New Mexico Gov. Michelle Lujan Grisham voiced her opposition to the Holtec project earlier this year, calling it “economic malpractice” as it could negatively impact two of the state’s biggest industries: oil and gas and agriculture.
“The bill says you must have approval from the state’s governor,” Hancock said. “New Mexico would be a non-starter. She (Lujan Grisham) has said she’s opposed to it.”
Hancock said he also opposed the project and the bill over the suggestion of transporting the waste hundreds or thousands of miles away from generator sites where it is currently stored.
He said the federal government should work to fortify storage facilities at or near the generator sites, while developing laws to create a permanent repository other than Yucca Mountain, which faced staunch opposition from Nevada lawmakers.
“If it is too dangerous to sit in these communities, why should it go to other places?” he said. “If it’s too dangerous to have waste in these communities, Congress should shut down those plants. They’re making more waste.
“That’s a disconnect that many members of Congress don’t want to deal with.”
And if more spent nuclear fuel is being generated by the active nuclear power plants, Hancock argued that attempting to transport and consolidate the waste would actually increase the number of locations where high-level nuclear waste would sit.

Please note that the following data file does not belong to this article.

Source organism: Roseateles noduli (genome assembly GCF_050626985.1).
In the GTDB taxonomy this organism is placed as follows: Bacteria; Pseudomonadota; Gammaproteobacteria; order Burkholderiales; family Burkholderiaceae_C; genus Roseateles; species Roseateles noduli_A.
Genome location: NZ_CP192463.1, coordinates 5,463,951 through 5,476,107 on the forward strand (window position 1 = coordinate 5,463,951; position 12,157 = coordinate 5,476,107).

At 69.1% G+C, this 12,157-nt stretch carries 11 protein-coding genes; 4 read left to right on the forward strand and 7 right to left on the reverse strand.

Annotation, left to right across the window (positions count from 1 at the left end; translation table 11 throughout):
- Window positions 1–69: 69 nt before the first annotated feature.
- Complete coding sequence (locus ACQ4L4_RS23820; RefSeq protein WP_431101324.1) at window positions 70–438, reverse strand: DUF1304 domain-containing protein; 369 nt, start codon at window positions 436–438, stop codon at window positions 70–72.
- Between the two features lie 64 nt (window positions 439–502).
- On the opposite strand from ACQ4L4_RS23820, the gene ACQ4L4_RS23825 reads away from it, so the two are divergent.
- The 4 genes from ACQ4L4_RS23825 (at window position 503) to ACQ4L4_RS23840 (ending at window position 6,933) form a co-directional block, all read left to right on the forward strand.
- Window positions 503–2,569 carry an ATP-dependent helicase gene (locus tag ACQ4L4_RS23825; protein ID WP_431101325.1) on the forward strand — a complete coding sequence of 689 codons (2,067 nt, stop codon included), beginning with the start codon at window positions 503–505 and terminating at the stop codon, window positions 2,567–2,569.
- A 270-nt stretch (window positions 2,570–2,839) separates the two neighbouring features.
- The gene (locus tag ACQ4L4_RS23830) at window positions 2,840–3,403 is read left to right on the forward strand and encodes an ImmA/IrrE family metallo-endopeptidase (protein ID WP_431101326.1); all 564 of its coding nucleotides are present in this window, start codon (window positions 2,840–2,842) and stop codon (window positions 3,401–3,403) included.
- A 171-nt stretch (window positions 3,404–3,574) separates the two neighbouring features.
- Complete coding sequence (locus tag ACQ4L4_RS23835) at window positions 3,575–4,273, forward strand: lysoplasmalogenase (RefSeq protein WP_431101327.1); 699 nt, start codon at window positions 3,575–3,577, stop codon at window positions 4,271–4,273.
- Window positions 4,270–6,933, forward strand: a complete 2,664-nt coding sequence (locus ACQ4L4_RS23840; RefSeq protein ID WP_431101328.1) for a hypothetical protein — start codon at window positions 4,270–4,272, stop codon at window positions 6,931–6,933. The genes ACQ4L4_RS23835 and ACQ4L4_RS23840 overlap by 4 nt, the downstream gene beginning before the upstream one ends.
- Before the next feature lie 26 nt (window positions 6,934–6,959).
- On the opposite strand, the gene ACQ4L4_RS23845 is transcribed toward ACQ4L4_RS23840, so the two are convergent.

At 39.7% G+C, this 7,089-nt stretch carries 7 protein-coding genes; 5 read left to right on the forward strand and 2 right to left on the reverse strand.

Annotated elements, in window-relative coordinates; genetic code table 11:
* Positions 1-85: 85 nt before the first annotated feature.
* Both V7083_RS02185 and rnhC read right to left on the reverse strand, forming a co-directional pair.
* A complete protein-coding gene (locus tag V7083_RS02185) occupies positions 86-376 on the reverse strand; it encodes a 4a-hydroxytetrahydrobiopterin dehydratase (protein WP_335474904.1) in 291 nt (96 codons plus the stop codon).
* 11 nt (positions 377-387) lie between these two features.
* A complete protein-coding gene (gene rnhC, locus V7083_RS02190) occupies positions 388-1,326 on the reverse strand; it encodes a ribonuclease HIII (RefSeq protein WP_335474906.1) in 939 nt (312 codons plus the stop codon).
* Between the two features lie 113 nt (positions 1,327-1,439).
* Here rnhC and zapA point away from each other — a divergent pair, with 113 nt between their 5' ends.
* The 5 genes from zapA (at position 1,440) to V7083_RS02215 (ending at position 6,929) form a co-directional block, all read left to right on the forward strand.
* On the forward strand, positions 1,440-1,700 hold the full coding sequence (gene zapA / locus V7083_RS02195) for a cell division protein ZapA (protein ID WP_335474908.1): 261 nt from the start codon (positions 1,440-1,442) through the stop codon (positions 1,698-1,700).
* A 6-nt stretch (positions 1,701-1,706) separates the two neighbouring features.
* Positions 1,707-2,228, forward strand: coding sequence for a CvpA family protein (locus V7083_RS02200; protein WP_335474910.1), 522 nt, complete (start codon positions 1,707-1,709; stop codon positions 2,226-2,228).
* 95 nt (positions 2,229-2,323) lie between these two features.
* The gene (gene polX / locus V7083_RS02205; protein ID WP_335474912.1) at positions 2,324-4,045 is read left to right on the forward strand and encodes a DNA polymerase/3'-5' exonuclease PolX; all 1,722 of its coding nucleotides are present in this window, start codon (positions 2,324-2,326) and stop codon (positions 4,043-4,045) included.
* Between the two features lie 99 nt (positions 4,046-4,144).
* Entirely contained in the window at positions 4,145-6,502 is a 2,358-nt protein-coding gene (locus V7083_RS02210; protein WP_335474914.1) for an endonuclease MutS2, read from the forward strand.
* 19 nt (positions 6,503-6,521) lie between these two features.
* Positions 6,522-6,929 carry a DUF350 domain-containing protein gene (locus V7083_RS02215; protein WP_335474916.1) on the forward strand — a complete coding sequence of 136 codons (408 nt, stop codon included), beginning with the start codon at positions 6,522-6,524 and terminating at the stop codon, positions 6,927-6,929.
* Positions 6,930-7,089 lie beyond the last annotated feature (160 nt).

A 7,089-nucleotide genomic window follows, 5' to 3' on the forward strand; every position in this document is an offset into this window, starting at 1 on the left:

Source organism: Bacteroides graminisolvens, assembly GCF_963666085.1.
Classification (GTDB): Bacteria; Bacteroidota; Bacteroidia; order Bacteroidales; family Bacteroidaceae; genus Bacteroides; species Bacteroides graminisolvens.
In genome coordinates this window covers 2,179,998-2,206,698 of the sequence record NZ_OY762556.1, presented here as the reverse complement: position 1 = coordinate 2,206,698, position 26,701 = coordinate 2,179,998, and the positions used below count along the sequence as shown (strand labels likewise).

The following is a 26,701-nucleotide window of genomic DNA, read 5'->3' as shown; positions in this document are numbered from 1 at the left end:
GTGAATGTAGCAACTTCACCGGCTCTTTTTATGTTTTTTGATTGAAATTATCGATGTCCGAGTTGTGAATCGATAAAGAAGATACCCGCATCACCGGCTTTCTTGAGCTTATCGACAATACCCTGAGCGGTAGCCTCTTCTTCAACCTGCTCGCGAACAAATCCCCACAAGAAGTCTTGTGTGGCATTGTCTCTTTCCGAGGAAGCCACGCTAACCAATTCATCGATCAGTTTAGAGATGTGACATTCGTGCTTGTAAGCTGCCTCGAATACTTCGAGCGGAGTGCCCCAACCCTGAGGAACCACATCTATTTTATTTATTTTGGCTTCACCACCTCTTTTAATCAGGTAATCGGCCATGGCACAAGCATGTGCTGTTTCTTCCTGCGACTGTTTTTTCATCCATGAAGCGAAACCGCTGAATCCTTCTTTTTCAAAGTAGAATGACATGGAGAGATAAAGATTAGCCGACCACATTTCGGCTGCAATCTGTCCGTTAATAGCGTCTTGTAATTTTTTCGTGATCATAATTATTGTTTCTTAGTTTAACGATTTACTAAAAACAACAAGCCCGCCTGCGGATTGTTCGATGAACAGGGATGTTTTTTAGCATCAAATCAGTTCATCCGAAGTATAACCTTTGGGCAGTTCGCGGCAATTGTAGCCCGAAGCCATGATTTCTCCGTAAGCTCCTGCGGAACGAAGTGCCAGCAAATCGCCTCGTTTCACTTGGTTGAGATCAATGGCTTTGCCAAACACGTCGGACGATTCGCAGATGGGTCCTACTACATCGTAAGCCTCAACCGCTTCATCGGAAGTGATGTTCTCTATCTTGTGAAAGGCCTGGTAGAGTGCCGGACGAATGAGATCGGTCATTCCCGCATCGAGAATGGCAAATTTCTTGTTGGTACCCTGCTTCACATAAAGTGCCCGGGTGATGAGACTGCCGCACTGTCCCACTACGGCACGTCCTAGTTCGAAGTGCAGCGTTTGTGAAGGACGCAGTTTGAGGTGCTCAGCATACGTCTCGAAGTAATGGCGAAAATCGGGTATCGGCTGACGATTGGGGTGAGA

Even if the waste approved to be shipped to a remote location like southeast New Mexico, Hancock argued it would take years for the infrastructure to be built and the waste to be moved.
“This approach doesn’t make any sense,” he said. “Why not do it in places that already have storage sites? It’s going to sit there for years. Let’s make that less dangerous. It can be done without massive transportation around the country.”
But Republican committee leaders said the bill was an important step in getting nuclear waste to permanent disposal at Yucca Mountain, and safely removing it from locations in 39 states where the waste sits idle.
“The Nuclear Waste Policy Amendments Act ensures that we are following science and the law, both of which say that Yucca Mountain is the solution to the country’s nuclear waste problem,” said U.S. Reps. Greg Wald (R-OR), and John Shimkus (R-IL) in a joint statement.
“By advancing this bipartisan bill today, we are one step closer to delivering on a long overdue promise to address this national issue. Now, it’s time to swiftly pass this legislation through the House and Senate and get it to President Trump for his signature.”
More nuclear waste news
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- Environmentalist groups appeal federal licensing of nuclear waste facility near Carlsbad
- U.S. Rep. Deb Haaland joins opposition to nuclear waste site near Carlsbad, Hobbs
- New Mexico State Land Office: Holtec mislead federal government on nuclear waste site near Carlsbad
- Hearing: Critics blast Holtec proposal to store nuclear waste near Carlsbad
- Nuclear waste facility near Carlsbad supported by U.S. House vote